Social democratic politics in Britain requires compelling answers to three questions that Roy Jenkins posed in 1979, writes Patrick Diamond. He revisits Jenkins’s words by considering the prospects for ‘breaking the mould’ of UK politics in the time of Brexit and permanent austerity.
The year 2019 marks the fortieth anniversary of Roy Jenkins’ Dimbleby lecture, Home Thoughts from Abroad, which led indirectly to the formation of the Social Democratic Party (SDP), a major event in British political history that threatened to destroy the Labour party. Social democratic politics still requires compelling answers to three of the central questions that Jenkins then posed. Firstly, how to reform the British system of democracy to develop a culture of political participation and pluralism that leads to more equitable economic and social policies. Secondly, how to unite the centre-left parties to forestall long periods of Tory dominance in electoral politics, avoiding ‘blunders’ such as the 2016 referendum on EU membership. And, thirdly, how to cultivate an intellectual ecosystem on the progressive Left that generates radical ideas for social reform. It is all too obvious that liberal social democrats need a governing agenda and political strategy for the ‘new hard times’ of Brexit and ‘permanent austerity’.
Those who have identified with the British social democratic tradition have found themselves in ignominious retreat over the last decade. The conventional centre-left vision has at times amounted to little more than kneejerk repudiation of Brexit. There has been an astonishing reluctance to engage in serious thinking about the long-term consequences of the worldwide financial crisis. Moreover, little thought has been given to what is a viable national strategy for the UK in the aftermath of departure from the EU. Fundamental questions remain unanswered. What is the social democratic view of a fair capitalism, an effective state, a good society? Through what strategy should the centre-left address Britain’s broken system of democracy that produces outcomes so disillusioning for so many citizens? Social democrats need to cease justifying the status quo, becoming a radical movement of ideas again. The newly formed Independent Group of MPs now face exactly that challenge, as do those in the Labour party who still subscribe to the broad tradition of social democracy.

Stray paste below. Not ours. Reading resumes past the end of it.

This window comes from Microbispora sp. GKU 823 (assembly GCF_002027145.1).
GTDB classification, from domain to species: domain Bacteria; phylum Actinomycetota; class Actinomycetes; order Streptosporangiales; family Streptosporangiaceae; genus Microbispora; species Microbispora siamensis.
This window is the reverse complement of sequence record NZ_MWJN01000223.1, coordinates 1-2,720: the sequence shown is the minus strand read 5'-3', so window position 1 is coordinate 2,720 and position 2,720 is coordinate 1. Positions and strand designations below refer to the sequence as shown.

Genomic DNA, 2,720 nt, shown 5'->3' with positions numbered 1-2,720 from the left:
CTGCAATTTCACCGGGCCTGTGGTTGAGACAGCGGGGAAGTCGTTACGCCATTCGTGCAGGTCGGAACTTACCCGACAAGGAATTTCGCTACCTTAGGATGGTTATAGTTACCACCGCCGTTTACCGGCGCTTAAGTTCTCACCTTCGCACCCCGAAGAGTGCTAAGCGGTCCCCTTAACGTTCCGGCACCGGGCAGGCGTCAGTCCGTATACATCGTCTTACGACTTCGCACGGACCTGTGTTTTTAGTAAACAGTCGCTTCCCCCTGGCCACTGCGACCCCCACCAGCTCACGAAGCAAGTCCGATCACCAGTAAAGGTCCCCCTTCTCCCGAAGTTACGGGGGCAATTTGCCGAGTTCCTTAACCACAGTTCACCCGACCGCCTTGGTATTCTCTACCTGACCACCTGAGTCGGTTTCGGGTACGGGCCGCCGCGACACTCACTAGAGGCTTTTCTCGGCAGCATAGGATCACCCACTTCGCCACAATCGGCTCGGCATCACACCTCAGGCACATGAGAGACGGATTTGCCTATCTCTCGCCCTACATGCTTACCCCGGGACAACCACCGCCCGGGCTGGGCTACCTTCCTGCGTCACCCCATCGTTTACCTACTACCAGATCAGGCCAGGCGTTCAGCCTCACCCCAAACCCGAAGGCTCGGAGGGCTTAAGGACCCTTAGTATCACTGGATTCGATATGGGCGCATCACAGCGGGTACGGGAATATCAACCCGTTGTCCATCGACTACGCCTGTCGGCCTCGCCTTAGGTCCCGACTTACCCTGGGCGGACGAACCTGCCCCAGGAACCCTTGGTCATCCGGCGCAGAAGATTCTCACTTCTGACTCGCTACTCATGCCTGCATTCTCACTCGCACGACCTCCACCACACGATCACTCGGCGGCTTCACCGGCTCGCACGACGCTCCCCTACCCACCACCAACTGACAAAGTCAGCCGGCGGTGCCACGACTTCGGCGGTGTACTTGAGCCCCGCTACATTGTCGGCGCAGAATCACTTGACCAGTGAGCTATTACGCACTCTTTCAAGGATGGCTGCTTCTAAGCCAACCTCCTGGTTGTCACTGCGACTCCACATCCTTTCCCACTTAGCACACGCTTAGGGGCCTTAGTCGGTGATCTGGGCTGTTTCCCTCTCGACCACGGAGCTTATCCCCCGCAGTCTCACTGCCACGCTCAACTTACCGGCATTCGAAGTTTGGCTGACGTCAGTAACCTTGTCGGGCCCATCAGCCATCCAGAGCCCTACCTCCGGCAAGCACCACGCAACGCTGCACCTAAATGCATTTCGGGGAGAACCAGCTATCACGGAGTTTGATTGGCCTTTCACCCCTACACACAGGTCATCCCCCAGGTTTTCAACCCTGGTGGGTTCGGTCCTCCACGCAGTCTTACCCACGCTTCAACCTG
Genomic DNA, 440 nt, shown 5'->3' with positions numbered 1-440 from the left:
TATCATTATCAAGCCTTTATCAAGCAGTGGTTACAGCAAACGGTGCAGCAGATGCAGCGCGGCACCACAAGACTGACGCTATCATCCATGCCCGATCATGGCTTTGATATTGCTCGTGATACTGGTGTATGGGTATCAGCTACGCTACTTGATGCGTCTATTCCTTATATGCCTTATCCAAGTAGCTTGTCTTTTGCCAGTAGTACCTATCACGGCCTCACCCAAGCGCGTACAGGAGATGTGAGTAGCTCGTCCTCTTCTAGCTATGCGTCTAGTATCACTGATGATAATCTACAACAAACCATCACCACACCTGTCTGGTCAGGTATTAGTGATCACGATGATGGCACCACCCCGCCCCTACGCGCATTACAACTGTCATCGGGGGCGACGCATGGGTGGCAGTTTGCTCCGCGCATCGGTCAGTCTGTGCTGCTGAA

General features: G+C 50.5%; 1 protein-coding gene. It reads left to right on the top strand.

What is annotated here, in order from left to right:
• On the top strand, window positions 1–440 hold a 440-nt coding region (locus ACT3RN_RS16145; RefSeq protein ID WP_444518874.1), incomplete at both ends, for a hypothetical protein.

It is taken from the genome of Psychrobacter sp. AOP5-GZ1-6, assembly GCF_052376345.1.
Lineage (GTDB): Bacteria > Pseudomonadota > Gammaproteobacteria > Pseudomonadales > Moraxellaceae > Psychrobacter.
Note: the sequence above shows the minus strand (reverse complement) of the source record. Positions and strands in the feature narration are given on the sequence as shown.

Labour has made strides in its thinking about the British economy in recent years. Yet the party’s ideas continue to be shaped by a nostalgic worldview centred on the revival of heavy industry, accompanied by a return to collectivist modes of trade union organisation. By emphasising a return to the orthodoxies of public ownership and state planning, Labour is attempting to revive the corporatism of the 1960s and 1970s. The social democratic vision of the economy should recognise the centrality of local communities, households and natural resource scarcity to future growth and well-being. Economies will be increasingly decentralised, shaped by a diversity of co-operatives, social enterprises and small businesses linked together through ‘anchor’ institutions. The centre-left has to address the digital and collaborative economy spanning global production, households, and local economies rather than retreating to the statist orthodoxies of the past.